The real voter suppression
To listen to politicians on the right, there’s an immediate need for tough, new “ballot security” measures to stop/prevent what some of them insist is widespread voter fraud. A big source of worry: the many laws Democratic lawmakers passed in the depths of the pandemic to make voting somewhat easier, and supposedly safer.
So what’s the bottom line on measures that made voting somewhat easier in 2020? According to Emory University’s Alan Abramowitz, not much. And new laws and regulations to make voting less convenient probably won’t make a difference, either. And we can thank the American voter for both:
Both voter turnout and voting decisions in 2020 were driven by the strong preferences held by the large majority of voters between the major party candidates. That is very likely to be the case again in the 2022 midterm elections and especially in the 2024 presidential election. Thus, efforts by Republican-controlled state legislatures to suppress turnout by Democratic-leaning voter groups by imposing restrictions on absentee voting, early in-person voting, and use of drop boxes or by requiring that voters present photo identification in order to vote are unlikely to bear fruit. Such efforts could even backfire by angering voters who are the targets of these efforts and by causing left-leaning voting rights groups to increase their voter registration and GOTV efforts.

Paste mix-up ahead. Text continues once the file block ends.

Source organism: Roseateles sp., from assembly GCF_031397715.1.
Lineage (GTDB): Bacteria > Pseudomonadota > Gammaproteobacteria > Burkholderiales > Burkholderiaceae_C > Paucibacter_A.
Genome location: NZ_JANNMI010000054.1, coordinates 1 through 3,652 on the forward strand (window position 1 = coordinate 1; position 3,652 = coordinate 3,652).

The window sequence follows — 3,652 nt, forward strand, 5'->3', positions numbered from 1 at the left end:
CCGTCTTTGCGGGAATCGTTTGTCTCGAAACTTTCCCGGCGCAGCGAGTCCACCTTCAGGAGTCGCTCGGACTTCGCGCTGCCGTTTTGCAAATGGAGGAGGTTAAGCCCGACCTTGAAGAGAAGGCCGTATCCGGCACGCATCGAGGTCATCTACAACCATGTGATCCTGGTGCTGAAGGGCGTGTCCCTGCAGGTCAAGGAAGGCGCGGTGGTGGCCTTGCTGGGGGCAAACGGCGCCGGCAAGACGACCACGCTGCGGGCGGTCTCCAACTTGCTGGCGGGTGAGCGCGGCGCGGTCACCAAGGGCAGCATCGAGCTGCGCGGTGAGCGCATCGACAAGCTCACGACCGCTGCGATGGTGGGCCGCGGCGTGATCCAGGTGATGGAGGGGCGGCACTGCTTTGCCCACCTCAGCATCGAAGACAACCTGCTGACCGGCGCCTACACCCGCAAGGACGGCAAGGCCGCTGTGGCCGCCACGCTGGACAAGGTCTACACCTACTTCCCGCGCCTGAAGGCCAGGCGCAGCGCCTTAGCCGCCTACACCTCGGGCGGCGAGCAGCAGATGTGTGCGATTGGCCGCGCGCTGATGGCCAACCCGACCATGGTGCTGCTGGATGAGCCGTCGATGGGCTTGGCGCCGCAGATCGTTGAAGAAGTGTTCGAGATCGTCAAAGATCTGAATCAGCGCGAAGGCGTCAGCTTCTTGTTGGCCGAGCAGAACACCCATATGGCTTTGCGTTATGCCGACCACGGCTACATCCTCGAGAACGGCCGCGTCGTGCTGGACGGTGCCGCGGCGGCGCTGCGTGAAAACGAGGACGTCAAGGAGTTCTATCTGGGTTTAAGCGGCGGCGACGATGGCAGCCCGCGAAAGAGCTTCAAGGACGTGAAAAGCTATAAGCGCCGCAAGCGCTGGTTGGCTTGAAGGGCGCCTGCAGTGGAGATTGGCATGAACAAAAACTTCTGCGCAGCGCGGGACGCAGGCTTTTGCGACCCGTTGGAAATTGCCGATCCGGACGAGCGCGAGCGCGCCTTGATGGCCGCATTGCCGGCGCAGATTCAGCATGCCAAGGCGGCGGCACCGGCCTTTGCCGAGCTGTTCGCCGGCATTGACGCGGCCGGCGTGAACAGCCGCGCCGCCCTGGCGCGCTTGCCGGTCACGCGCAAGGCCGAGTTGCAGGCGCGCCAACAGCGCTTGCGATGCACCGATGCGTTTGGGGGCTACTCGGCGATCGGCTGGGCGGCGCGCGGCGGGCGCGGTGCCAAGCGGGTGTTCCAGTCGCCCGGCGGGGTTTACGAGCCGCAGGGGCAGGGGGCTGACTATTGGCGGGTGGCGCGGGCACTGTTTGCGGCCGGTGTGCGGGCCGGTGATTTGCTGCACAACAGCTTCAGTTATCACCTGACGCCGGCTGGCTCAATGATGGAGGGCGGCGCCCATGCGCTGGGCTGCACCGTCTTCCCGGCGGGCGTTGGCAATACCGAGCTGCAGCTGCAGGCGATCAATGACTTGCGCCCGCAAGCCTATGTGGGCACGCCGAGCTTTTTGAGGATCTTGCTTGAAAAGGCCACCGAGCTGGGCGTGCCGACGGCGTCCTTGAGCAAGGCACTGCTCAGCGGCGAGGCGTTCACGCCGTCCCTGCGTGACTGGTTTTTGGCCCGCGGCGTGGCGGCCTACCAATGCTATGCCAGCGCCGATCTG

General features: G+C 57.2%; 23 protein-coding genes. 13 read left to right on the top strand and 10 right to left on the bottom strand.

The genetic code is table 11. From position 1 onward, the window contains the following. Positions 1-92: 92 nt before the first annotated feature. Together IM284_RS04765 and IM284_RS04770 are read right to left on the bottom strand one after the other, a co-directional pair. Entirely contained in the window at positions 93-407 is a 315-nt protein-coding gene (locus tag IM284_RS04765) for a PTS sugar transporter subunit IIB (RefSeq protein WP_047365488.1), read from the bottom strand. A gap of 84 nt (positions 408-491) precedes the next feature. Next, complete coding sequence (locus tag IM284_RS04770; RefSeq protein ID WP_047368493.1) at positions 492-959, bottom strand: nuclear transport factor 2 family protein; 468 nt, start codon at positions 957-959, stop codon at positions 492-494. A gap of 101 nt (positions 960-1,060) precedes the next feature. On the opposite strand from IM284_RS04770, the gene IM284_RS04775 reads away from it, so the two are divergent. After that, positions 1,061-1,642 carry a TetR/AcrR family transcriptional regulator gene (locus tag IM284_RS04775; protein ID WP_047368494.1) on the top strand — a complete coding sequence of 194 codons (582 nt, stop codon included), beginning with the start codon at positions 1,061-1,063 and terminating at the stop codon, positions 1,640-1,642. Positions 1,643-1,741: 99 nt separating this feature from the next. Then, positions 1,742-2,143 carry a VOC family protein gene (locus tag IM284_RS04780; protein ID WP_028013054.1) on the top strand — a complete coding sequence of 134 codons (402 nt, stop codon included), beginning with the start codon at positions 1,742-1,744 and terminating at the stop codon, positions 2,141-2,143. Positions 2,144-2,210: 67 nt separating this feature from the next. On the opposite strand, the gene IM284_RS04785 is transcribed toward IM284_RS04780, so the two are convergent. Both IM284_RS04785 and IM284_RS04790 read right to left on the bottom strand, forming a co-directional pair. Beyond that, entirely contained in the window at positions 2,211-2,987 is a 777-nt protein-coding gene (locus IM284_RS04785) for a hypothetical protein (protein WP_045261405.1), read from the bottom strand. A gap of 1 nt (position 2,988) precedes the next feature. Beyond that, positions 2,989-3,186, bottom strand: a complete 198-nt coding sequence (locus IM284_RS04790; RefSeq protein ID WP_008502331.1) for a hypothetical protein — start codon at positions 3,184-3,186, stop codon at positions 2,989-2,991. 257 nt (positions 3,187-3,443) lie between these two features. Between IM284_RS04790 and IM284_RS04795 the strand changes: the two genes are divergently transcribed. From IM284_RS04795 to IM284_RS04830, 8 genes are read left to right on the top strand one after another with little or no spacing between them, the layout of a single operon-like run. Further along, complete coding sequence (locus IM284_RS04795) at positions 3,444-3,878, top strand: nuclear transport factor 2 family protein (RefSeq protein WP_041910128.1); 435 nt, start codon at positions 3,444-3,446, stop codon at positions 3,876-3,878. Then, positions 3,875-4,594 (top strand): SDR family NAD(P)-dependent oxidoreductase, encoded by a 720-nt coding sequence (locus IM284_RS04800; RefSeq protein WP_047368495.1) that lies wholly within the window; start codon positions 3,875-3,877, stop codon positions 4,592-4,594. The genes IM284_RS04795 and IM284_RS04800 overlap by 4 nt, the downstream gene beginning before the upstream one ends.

In other words, voters will show up and cast ballots regardless of the rules.
And let’s be clear: the only real suppression both major parties agree on – and have for decades – is keeping third party candidates off the ballot:
Ballot Access News editor Richard Winger noted that although voting rights in the country progressively improve, changes in ballot access have mostly been for the worse.
Winger traces difficulties for independent and small party candidates in ballot access back to 1889, when the Massachusetts government switched from the then-popular practice of candidates distributing their own ballots to a system in which the government printed standardized ballots.
America’s political class: suppressing ballot access, and voter choice, since (at least) 1889.